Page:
PS 10-84
Sand County Almanac in the ecology classroom: An active learning approach to teaching about ecology and natural history

Monday, August 11, 2014
Exhibit Hall, Sacramento Convention Center
Teresa K. Heisey, Science Division, Lehigh Carbon Community College, Schnecksville, PA

It has been suggested that storytelling facilitates learning, however, this approach is largely missing from college-level science courses.  Aldo Leopold’s Sand County Almanac provides a thought-inspiring narrative that may be used to introduce students to ecological concepts.  At Lehigh Carbon Community College, Sand County Almanac is used in an introductory ecology course to enhance material presented in the traditional textbook and to foster an appreciation for knowledge of natural history.  Students were assigned to read ten essays in Sand County Almanac over the course of a semester.  Essays were selected to coincide with the sequence of topics covered in the textbook.  For example, the essay “Cheat Takes Over” was assigned when students were studying invasive species.  Following each of these reading assignments, students collaborated in small groups to answer a series of open-ended questions progressing from lower to higher levels of Bloom’s Taxonomy.  Subsequent whole class discussions facilitated by the instructor allowed students to share ideas and receive immediate feedback.  The objective of this active learning instructional strategy was to encourage discussion of concepts presented in Sand County Almanac to provide an opportunity for deeper understanding of ecology and natural history.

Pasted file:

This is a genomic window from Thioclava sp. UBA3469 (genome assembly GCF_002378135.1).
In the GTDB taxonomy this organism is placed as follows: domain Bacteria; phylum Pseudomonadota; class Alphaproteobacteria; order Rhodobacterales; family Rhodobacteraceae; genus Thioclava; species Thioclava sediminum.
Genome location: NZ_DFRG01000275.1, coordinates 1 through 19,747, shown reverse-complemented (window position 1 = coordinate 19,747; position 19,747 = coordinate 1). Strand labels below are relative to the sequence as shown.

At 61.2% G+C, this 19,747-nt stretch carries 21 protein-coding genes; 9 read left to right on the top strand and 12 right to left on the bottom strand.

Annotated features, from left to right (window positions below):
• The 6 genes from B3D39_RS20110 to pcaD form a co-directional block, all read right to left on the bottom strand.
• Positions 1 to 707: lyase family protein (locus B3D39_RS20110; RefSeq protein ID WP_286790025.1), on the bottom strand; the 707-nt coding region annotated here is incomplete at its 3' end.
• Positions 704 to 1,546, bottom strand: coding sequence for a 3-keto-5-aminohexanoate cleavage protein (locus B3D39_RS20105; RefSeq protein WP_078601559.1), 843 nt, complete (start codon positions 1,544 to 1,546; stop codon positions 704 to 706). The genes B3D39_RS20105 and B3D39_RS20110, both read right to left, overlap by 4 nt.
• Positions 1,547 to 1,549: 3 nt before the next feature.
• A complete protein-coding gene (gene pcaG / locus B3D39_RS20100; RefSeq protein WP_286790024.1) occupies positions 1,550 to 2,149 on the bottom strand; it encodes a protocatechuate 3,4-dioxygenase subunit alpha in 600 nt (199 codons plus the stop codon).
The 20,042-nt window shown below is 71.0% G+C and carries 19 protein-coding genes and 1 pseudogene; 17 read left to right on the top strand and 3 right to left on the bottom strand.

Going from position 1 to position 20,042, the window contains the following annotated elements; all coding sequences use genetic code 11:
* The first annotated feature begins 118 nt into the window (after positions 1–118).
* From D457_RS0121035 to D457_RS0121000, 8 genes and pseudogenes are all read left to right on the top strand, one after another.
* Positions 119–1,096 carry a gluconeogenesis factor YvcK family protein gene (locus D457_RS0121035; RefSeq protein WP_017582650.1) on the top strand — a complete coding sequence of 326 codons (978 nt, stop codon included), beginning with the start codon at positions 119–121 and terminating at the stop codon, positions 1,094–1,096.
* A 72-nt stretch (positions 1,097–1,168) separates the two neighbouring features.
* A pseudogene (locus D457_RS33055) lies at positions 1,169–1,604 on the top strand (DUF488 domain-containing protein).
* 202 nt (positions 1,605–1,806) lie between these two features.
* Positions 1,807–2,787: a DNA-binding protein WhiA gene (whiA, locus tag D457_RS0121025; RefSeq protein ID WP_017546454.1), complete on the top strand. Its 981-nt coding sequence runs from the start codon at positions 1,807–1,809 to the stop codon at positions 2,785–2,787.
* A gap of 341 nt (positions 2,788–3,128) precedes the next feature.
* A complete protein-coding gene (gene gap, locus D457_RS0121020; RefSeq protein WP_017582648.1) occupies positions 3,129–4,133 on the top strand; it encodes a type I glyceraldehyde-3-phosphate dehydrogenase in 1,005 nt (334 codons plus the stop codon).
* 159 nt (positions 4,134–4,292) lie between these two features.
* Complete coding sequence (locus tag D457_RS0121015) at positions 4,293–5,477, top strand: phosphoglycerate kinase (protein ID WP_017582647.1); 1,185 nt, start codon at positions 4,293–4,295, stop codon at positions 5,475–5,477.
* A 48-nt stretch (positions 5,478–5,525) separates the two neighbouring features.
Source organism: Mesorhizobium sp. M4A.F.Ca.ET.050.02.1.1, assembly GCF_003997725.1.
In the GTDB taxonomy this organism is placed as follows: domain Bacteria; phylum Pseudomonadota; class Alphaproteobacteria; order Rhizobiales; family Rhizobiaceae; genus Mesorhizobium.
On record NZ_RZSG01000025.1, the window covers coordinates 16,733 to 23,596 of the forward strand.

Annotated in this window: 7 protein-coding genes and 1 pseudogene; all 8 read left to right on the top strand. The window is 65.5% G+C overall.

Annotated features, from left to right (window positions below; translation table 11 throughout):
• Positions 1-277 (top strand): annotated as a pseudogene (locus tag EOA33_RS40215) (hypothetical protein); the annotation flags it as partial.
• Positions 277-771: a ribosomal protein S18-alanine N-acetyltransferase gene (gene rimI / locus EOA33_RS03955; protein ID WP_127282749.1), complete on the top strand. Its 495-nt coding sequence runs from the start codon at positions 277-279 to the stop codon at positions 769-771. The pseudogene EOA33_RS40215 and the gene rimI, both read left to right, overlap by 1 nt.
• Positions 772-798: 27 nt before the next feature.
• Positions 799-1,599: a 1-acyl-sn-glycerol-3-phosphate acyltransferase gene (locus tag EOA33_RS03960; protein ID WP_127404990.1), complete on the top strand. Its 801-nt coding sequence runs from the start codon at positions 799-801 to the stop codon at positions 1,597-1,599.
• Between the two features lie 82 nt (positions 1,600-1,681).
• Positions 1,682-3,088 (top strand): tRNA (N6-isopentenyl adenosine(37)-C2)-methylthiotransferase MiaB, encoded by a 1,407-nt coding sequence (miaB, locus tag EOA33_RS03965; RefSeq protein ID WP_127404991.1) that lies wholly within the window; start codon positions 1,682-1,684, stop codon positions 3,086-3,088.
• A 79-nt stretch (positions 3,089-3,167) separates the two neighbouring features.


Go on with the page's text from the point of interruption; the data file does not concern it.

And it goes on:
This structured classroom activity involving various Sand County Almanac essays provided a formative assessment tool for use in the ecology classroom and resulted in thoughtful collaboration among students.  Students combined information from the textbook with Leopold’s observations to construct reflective responses to questions about Leopold’s essays, ecological concepts, and related contemporary environmental issues. A Likert scale was used to assess student attitudes about the Sand County Almanac classroom activities.  During spring semester 2013, a substantial majority of students (77%) indicated they were surprised by how much they had learned from the group activities and 85% preferred using Sand County Almanac to simply reading the textbook alone.  In contrast, during a previous semester where students were assigned to write a report on the entire book, only half indicated they learned from the reading and writing assignment, and half would have preferred simply using the textbook.  These results suggest an active learning strategy may be an effective way to utilize Sand County Almanac in the classroom.  Excerpts from student assignments and student comments about the Sand County Almanac essays will be presented.